The activities of building, maintaining, curating, and providing access to collections, mostly of books but many other sorts of things as well, is a core activity of libraries. The politics of these activities, although generally non-controversial, has recently become a lightning rod. Whether identifying as librarians, archivists, curators, or something else, many of us devote our work and passions to these activities, and many have received intensive, specialist, and technical training about how to develop collections, organize them, make them discoverable, and to share the ideas and usefulness of the knowledge and information that we believe comes from or is contained in these collections. Librarians, for example, not only collect and organize books, most are fierce advocates for freedoms of expression and the right to learn. This has been clearly stated and articulated by the American Library Association’s “Freedom to Read” statement, which was first issued in 1953, which among other things expresses “the responsibility of publishers and librarians, as guardians of the people’s freedom to read, to contest encroachments upon that freedom by individuals or groups seeking to impose their own standards or tastes upon the community at large; and by the government whenever it seeks to reduce or deny public access to public information.”
While many recent attempts to control library collection priorities have focused on the control of social and cultural narratives, there is another threat to library collections: the refusal to admit that a library should ever get rid of a book! Let’s call it “book fever.” This is the sort of thing that possesses a woman in a small Ontario city to get more and more (and more!) books even though she has no space to store them. As the CBC reported in January 2022, it sounds like a bookseller gone obsessive: she owns a book store but now “has a barn and two other farmhouses on the same property full of donated” books. That might not be a problem were there some use for these books, yet “The books are essentially in deep storage, inaccessible to customers and unsearchable by the bookstore’s three-person staff since most of them aren’t catalogued.” She calls it a “tsunami of books” and says she has “no place to store them.” Yet it appears she can’t stop accepting books from the local Salvation Army, which receives hundreds of books a week.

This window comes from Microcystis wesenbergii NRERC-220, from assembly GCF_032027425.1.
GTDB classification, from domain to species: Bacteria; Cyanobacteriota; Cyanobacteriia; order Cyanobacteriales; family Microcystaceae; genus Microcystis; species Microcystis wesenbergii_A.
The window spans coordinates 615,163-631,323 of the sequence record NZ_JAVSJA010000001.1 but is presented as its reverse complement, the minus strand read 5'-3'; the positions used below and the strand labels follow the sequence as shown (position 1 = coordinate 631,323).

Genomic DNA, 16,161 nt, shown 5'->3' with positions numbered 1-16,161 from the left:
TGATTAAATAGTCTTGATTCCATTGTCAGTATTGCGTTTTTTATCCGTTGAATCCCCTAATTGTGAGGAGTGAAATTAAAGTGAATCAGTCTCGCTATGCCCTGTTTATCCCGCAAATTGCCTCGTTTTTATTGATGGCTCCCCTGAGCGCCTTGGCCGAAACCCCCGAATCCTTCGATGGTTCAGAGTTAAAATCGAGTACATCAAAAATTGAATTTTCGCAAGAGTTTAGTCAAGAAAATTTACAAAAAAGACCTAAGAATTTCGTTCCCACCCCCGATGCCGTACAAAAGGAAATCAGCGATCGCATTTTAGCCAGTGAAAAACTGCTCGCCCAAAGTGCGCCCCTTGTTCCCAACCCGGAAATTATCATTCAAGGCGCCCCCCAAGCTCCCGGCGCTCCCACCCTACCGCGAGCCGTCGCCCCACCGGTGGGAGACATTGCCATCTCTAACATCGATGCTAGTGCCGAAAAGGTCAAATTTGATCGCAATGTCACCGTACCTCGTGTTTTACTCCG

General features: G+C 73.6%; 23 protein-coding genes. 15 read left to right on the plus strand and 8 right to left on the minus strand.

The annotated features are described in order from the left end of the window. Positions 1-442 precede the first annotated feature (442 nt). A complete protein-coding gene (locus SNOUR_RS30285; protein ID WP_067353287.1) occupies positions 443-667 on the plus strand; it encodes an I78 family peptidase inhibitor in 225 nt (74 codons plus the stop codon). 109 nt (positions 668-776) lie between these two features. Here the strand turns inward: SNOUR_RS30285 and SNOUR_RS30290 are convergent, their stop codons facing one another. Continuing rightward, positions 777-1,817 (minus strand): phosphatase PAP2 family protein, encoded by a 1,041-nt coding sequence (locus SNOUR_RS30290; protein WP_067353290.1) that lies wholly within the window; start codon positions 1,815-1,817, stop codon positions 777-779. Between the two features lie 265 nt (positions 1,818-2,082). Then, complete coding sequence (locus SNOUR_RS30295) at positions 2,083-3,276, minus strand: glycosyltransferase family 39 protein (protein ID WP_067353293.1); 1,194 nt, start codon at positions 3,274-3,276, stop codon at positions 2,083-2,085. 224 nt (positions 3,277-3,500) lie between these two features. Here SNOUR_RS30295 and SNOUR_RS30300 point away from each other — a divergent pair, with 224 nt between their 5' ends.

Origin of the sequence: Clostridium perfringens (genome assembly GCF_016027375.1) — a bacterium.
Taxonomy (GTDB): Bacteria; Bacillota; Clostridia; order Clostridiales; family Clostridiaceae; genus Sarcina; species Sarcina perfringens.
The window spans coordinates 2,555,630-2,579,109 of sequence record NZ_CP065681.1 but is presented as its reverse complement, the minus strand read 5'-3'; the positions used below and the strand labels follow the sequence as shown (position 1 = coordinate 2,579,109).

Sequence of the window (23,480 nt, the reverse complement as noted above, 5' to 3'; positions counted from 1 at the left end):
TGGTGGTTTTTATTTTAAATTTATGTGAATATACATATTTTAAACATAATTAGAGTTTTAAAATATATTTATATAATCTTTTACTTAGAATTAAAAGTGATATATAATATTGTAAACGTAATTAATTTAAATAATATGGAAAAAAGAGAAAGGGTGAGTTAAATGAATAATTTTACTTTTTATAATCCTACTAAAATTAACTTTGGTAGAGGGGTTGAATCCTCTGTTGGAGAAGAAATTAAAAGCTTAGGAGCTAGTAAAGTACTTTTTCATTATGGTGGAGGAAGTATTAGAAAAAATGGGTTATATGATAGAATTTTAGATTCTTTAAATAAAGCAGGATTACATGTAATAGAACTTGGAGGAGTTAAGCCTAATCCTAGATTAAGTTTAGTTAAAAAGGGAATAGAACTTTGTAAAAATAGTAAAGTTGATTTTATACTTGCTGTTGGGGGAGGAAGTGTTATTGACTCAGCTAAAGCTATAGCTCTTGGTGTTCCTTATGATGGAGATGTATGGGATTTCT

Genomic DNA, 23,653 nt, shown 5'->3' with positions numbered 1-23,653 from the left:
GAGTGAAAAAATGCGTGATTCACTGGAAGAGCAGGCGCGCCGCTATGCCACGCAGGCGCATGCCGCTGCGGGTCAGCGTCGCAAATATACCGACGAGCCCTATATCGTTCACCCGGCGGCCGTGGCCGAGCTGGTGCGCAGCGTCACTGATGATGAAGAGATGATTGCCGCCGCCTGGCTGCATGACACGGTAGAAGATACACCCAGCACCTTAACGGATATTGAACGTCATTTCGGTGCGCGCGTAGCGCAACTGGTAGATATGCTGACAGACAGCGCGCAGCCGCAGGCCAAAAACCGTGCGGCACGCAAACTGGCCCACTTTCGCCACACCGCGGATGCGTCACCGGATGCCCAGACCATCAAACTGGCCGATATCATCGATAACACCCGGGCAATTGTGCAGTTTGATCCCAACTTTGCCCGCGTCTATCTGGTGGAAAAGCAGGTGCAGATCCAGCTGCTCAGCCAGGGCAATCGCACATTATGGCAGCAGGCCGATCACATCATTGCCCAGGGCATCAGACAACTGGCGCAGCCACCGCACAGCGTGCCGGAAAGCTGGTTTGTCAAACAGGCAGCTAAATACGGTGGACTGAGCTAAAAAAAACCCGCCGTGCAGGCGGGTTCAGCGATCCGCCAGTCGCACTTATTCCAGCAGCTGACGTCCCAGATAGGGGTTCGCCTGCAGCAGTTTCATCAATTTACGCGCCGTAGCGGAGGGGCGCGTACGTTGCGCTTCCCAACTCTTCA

While clearly these books are of no interest to their previous owners, there doesn’t seem to be an indication that there is demand elsewhere. Is this like food waste, where there inefficient distribution and overproduction lead to thousands of pounds of waste every year yet many people still don’t have enough food? You see, books are things but ideas aren’t quite the same as things: there is a zero sum aspect of things - you either have a thing or you don’t, and if you give it to someone else, they have the thing - ideas, on the other hand, can be shared but simultaneously kept. I suspect that what these book hoarders want is to share knowledge, but they’re confusing that with the keeping of books.
A few librarians slid into this conversation on twitter. Mary Cavanagh pointed out that while one of Ranganathan’s laws may be “to every book its reader,” that doesn’t mean mindless hoarding; instead, recycling and deaccessioning unused books is “ethical, necessary, and practical.”
While 1st Ranganathan rule may be, ‘to every book a reader,’ 2nd rule of librarianship is that recycling old unwanted books is ethical, necessary, and practical. To the bin. https://t.co/lbrKbyCRs7— Mary Cavanagh (@mfcavanagh) January 16, 2022
Another, David Kemper, tweeted that such hoarding is a “disservice” and one respondent pointed out that some of these books came from public libraries where presumably people “won’t even borrow [them] literally for free.”